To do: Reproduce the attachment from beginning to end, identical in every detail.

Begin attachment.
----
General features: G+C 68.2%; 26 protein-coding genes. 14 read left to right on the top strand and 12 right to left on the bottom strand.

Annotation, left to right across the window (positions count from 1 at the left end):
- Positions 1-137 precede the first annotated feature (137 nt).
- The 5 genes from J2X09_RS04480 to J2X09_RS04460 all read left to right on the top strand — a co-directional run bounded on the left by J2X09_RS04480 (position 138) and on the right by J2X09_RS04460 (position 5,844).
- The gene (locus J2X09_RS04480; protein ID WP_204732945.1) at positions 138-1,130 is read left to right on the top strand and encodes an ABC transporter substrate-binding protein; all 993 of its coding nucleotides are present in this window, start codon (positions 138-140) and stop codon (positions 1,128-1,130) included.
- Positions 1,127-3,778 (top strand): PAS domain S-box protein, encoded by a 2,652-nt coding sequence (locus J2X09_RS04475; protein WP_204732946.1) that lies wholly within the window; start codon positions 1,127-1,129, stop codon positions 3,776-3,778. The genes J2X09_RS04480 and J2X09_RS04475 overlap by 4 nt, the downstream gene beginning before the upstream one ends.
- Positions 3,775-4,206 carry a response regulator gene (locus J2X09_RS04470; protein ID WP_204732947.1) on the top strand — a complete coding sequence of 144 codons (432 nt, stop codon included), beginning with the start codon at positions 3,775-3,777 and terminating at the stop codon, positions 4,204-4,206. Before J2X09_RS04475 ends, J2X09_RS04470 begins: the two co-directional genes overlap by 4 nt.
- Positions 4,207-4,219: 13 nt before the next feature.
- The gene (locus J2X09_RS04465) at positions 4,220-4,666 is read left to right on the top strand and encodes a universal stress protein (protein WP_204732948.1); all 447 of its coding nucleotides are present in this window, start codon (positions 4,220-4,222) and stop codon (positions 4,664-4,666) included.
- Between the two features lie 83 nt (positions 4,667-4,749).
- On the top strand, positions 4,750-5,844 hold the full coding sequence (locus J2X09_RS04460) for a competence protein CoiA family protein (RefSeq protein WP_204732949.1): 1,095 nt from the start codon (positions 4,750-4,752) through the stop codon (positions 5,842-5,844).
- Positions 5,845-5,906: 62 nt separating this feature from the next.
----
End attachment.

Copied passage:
General features: G+C 68.2%; 26 protein-coding genes. 14 read left to right on the top strand and 12 right to left on the bottom strand.

Annotation, left to right across the window (positions count from 1 at the left end):
- Positions 1-137 precede the first annotated feature (137 nt).
- The 5 genes from J2X09_RS04480 to J2X09_RS04460 all read left to right on the top strand — a co-directional run bounded on the left by J2X09_RS04480 (position 138) and on the right by J2X09_RS04460 (position 5,844).
- The gene (locus J2X09_RS04480; protein ID WP_204732945.1) at positions 138-1,130 is read left to right on the top strand and encodes an ABC transporter substrate-binding protein; all 993 of its coding nucleotides are present in this window, start codon (positions 138-140) and stop codon (positions 1,128-1,130) included.
- Positions 1,127-3,778 (top strand): PAS domain S-box protein, encoded by a 2,652-nt coding sequence (locus J2X09_RS04475; protein WP_204732946.1) that lies wholly within the window; start codon positions 1,127-1,129, stop codon positions 3,776-3,778. The genes J2X09_RS04480 and J2X09_RS04475 overlap by 4 nt, the downstream gene beginning before the upstream one ends.
- Positions 3,775-4,206 carry a response regulator gene (locus J2X09_RS04470; protein ID WP_204732947.1) on the top strand — a complete coding sequence of 144 codons (432 nt, stop codon included), beginning with the start codon at positions 3,775-3,777 and terminating at the stop codon, positions 4,204-4,206. Before J2X09_RS04475 ends, J2X09_RS04470 begins: the two co-directional genes overlap by 4 nt.
- Positions 4,207-4,219: 13 nt before the next feature.
- The gene (locus J2X09_RS04465) at positions 4,220-4,666 is read left to right on the top strand and encodes a universal stress protein (protein WP_204732948.1); all 447 of its coding nucleotides are present in this window, start codon (positions 4,220-4,222) and stop codon (positions 4,664-4,666) included.
- Between the two features lie 83 nt (positions 4,667-4,749).
- On the top strand, positions 4,750-5,844 hold the full coding sequence (locus J2X09_RS04460) for a competence protein CoiA family protein (RefSeq protein WP_204732949.1): 1,095 nt from the start codon (positions 4,750-4,752) through the stop codon (positions 5,842-5,844).
- Positions 5,845-5,906: 62 nt separating this feature from the next.